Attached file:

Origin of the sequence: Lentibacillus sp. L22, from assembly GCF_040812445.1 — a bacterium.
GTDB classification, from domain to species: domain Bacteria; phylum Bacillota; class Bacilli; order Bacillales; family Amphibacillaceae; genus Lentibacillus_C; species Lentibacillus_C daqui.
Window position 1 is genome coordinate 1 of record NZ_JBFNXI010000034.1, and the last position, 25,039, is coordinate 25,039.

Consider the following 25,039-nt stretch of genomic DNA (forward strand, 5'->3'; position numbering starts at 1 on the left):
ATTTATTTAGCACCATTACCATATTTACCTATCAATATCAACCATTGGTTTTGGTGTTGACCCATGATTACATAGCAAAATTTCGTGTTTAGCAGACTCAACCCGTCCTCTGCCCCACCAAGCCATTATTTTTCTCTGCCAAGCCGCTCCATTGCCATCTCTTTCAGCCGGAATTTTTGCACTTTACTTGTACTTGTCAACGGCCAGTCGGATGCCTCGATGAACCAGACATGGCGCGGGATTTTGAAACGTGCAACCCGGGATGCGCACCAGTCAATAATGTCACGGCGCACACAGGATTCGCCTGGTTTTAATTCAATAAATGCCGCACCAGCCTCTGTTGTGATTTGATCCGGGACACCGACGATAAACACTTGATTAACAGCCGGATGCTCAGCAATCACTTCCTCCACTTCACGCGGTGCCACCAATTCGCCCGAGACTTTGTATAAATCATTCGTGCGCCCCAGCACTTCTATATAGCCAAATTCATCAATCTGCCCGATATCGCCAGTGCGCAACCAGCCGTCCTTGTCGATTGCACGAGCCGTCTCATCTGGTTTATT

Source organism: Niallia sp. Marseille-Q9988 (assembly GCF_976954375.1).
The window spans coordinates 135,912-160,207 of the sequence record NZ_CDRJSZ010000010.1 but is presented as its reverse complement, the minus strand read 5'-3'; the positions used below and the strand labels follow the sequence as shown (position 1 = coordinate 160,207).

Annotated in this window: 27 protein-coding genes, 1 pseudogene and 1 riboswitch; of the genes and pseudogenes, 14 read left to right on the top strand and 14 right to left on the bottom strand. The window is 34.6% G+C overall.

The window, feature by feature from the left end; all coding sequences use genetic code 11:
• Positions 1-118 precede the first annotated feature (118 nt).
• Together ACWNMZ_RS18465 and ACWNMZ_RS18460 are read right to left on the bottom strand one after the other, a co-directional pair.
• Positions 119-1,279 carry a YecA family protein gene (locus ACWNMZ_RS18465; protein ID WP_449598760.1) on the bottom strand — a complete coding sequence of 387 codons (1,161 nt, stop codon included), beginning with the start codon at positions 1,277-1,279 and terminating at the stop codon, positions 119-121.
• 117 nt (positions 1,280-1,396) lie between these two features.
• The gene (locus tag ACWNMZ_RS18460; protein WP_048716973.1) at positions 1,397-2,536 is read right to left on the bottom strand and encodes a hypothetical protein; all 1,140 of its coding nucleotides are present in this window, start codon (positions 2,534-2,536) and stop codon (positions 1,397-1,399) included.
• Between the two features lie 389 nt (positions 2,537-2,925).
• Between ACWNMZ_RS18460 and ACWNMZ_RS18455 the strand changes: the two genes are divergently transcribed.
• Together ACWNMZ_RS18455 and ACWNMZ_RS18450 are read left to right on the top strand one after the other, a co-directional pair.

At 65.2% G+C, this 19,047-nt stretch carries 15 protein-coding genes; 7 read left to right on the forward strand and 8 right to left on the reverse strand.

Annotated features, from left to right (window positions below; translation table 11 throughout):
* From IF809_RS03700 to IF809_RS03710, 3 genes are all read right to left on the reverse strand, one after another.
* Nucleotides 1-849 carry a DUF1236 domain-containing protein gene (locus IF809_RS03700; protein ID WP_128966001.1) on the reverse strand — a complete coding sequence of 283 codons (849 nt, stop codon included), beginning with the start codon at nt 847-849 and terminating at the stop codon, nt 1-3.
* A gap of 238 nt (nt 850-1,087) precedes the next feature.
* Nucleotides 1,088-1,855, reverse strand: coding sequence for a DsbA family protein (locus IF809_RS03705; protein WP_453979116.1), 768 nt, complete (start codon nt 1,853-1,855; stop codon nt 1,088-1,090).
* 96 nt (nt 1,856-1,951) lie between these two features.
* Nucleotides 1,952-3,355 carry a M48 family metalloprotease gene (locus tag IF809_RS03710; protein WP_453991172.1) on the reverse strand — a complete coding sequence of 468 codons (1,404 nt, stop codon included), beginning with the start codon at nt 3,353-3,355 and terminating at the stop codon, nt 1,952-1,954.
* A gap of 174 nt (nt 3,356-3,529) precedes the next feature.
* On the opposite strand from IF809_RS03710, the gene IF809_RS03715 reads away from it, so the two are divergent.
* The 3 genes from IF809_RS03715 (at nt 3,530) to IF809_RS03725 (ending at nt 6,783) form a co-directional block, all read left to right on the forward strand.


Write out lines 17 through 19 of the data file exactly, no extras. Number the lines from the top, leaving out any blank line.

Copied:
• Together ACWNMZ_RS18455 and ACWNMZ_RS18450 are read left to right on the top strand one after the other, a co-directional pair.

At 65.2% G+C, this 19,047-nt stretch carries 15 protein-coding genes; 7 read left to right on the forward strand and 8 right to left on the reverse strand.

Annotated features, from left to right (window positions below; translation table 11 throughout):